I went to Russia! Episode 1: Visiting St-Petersburg… in the 19th century.

Even though I only spent 3 days in St-Petersburg, I have way too many pictures to throw all in one post. So here is part one of my short stop in Russia. I won’t say anything about the country for now, just share some pictures of two of the most impressive sights of the former Imperial capital: Peterhof Palace and the Winter Palace, the later now part of The Hermitage Museum.


We went to the Hermitage on the first day. Michelle had wanted to go for years and it was one of the main reasons for the Russian stopover. Thousands of people were lined up in the massive inner courtyard, and the lines then spilled outside on Palace Square, as you can see on this picture! We knew the city would be busy in August, but this was completely ridiculous. As it turns out, we had come by coincidence on the one day in the month when admission is free. We left immediately.


Much better the next day, especially since we had paid a little extra for online tickets and waited in line for zero minute to get in.


If you wonder weather or not the Hermitage is big, read the small print. The Hermitage actually comprises many buildings, but the Winter Palace is by far the largest and best known. It is the former principal residence of Russian Tsars and, if Wikipedia is to be trusted: “The Winter Palace has been calculated to contain 1,786 doors, 1,945 windows, 1,500 rooms and 117 staircases.” I am actually skeptical of these numbers, as the window to room ratio looks very low. Most rooms have several windows.



The grandiose rooms and hallways have been transformed into one of the most important art museum in the world.

150---07This is one of very few rooms left as it was before the revolution, the Tsar’s personal library.

I could have taken thousands of pictures of the artworks, but they obviously can all be Googled. So I will show you two.


Veterans organizations in Canada and elsewhere often criticize governments for not doing enough to support injured former soldiers. As you can see in this 1838 Horace Vernet painting, the situation is not exactly new!


A portrait of 19th century European Jewry, or at least how it was perceived by many: “Spanish Grandee Leaving the Moneylender”, Florent Willems, 1849.

The Hermitage mainly houses the collections of the Imperial family and a few important collections of former Russian aristocrats. I couldn’t help but smile when the labels read: “Acquired in 1925. Formerly in the collection of Count so and so” Acquired? I guess: “Stolen in 1925” would look bad.


Most visitors to The Hermitage visit on gigantic guided tours, crowding around a painting as someone babbles Wikipedia entries to them. They create massive jams, while most of the other rooms are not crowded at all. I cannot possibly understand why someone would want to visit this way.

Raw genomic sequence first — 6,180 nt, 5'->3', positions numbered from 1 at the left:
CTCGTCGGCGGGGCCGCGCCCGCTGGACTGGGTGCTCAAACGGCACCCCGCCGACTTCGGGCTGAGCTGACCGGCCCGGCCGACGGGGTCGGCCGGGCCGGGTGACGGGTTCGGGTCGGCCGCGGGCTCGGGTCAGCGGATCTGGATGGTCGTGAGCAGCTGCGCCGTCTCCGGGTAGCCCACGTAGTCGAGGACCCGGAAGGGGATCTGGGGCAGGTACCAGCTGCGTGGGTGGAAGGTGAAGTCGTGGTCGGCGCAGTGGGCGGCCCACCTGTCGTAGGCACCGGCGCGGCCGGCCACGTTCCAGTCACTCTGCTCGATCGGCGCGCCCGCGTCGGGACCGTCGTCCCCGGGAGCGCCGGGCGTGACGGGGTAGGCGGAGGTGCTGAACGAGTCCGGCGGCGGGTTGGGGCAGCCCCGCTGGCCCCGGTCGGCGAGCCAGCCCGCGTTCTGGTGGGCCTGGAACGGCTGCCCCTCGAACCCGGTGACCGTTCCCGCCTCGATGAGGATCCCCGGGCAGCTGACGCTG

The Hermitage has one of the world’s great art collections, and the Winter Palace is an incredible building, but is it a good museum? I am no expert, but I have never been in a major international museum that lets the temperature and humidity get so high inside. Worst, hundreds of paintings are exposed to direct sunlight. Hopefully it is not as bad as it looks to me and the collections remain in good condition.

Moving along… St-Petersburg has an extensive network of private minibuses that ply pre-determined routes. These are very common everywhere in Asia, South America and Africa, but while cheap, they can be difficult to figure out, overcrowded and plain disgusting. In St-Petersburg, they are cheap, clean, and in the case of the major suburban touristic attractions, very user friendly. So based on my Estonian friend Maksim’s recommendation, we headed to Peterhof Palace, which is actually a network of palaces in the outer limits of the city (we were not allowed to leave the city limits, more on that tomorrow).


This palace is nowhere near as big as the Winter Palace, but it amply compensates with a spectacular setting.


The place is often described as the “Versailles of Russia”.


Some of my friends will remember the nice balcony I used to have on George Street in Ottawa. This one kinda puts it to shame.


Apparently the location of the whole thing was chosen in part because the hydrography was good for building fountains.




There are also lots of beautiful gardens.


And gardens with fountains.


And a nice cottage for the guests. And a few more pictures.




Tomorrow, more about St-Petersburg, and how to visit Russia without a visa.


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